The folks at NBC expected David Letterman to be in second place by now.
Heck, the folks at CBS thought Jay Leno would have taken over the ratings lead - at least in total households - long before this.Even your local TV editor didn't think Letterman's lead would last more than a couple of weeks.
We were all wrong.
Despite starting with a decided disadvantage, Letterman's "Late Show" is establishing itself as the late-night show of choice.
And that lead is not based on Letterman's huge numbers for the first week, the second week or even the third week.
The latest numbers available (up to and including Oct. 8) for the regular season that began Sept. 20 show Letterman with a 5.3 rating and an 18 share, ABC's "Night- line" with a 4.9/16 and NBC's "Tonight Show" with a 4.1/13. (A ratings point equals 942,000 homes; the share is the percentage of homes actually watching TV.)
What makes this all the more remarkable is that NBC late-night lineup is so much stronger than CBS's. While Leno airs following the news (11:35 p.m. on the coasts, 10:35 p.m. elsewhere) in basically the entire country, Letterman is seen then in only two-thirds of the nation.
In the other third - including Utah - Letterman airs a half-hour later than Leno. And that half-hour delay means there are fewer viewers available out there.
But wait - it gets even more remarkable. For the week ending Oct. 8, the "Late Show" was delayed four nights by the baseball playoffs - an average of an hour per night on the East Coast. And Letterman still beat Leno by four-tenths of a rating point and five share points.
What makes CBS's victory even sweeter is that among the younger demographic groups so desired by advertisers, Letterman's lead over Leno is about 2-to-1. And we're not talking just kids here, we're talking viewers aged 18-49.
All of which might not mean much except that the ratings translate into dollars when the commercials are sold.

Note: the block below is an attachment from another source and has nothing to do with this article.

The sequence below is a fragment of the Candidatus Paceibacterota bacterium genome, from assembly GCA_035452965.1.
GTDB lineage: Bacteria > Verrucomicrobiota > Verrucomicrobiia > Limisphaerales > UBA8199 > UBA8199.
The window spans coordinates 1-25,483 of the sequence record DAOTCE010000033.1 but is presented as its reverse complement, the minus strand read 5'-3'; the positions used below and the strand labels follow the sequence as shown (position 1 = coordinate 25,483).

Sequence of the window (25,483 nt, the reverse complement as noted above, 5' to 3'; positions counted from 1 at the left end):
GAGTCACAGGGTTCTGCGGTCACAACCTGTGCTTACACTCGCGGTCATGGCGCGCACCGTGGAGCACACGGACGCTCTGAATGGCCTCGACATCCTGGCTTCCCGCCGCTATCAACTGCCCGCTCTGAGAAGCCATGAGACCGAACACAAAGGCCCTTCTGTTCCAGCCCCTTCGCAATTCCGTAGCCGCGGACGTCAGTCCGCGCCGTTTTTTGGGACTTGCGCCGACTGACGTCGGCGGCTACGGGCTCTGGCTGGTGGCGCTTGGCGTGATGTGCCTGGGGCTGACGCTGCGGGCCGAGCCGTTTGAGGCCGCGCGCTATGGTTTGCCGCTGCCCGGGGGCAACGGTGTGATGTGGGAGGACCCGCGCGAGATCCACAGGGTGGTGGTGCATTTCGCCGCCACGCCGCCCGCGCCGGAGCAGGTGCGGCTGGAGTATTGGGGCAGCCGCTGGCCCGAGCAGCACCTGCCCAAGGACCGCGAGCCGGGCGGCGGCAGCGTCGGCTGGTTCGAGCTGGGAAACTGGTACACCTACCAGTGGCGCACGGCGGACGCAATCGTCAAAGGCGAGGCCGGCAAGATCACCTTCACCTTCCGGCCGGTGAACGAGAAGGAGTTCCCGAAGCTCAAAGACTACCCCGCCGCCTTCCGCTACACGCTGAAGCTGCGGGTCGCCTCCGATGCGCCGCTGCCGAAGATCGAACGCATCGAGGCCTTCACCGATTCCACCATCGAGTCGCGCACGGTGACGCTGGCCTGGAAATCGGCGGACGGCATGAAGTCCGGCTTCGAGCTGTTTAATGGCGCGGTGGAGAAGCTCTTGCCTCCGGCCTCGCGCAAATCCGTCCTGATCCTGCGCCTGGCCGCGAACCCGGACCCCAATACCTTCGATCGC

CBS started out be selling "Late Show" spots for about $30,000 apiece. That figure has risen to a reported $45,000.
NBC is still at that $30,000 threshold with "Tonight" - lagging behind "Nightline's" $35,000.
In other words, CBS is making 50 percent more off Letterman than NBC is making off Leno - minus Letterman's $14 million annual salary, of course.
All of which is terribly ironic, because Letterman is doing exactly what NBC Entertainment President Warren Littlefield thought he couldn't - succeeding big time in the earlier time slot and attracting a highly salable audience.
(Reportedly, Littlefield prevailed in a dispute with his boss, NBC Chairman Bob Wright, who was leaning toward giving Letterman "The Tonight Show" as late as this past January.)
Leno was supposed to improve on Johnny Carson's demographics - meaning, attract younger viewers. And he was doing some of that, until Letterman debuted on CBS.
(There are even unending - but unconfirmed - rumors that NBC forced Carson out to go for those younger viewers.)
Leno's numbers aren't bad, but they're increasingly older, more rural - and less valuable.
One has to wonder how Letterman would be doing if he had NBC's superior late-night station lineup. If Littlefield had given him "The Tonight Show."
Any way you look at it, NBC blew it.
And while Letterman and CBS are laughing all the way to the bank, Littlefield's reportedly precarious position at NBC can only be more shaky in light of such dramatic evidence of his blunder.
LUCK RUNNING OUT?: Conan O'Brien began his stint as Letterman's replacement on NBC's "Late Night" as the luckiest man in show business.
Debuting a week after talk-show abomination "The Chevy Chase Show," O'Brien looked OK in comparison - and his reviews reflected that.
But in the face of steadily declining ratings, his future is by no means secure.
O'Brien's "Late Night" is OK if you happen to be awake anyway - but there's certainly no reason to make an appointment to stay up and watch it.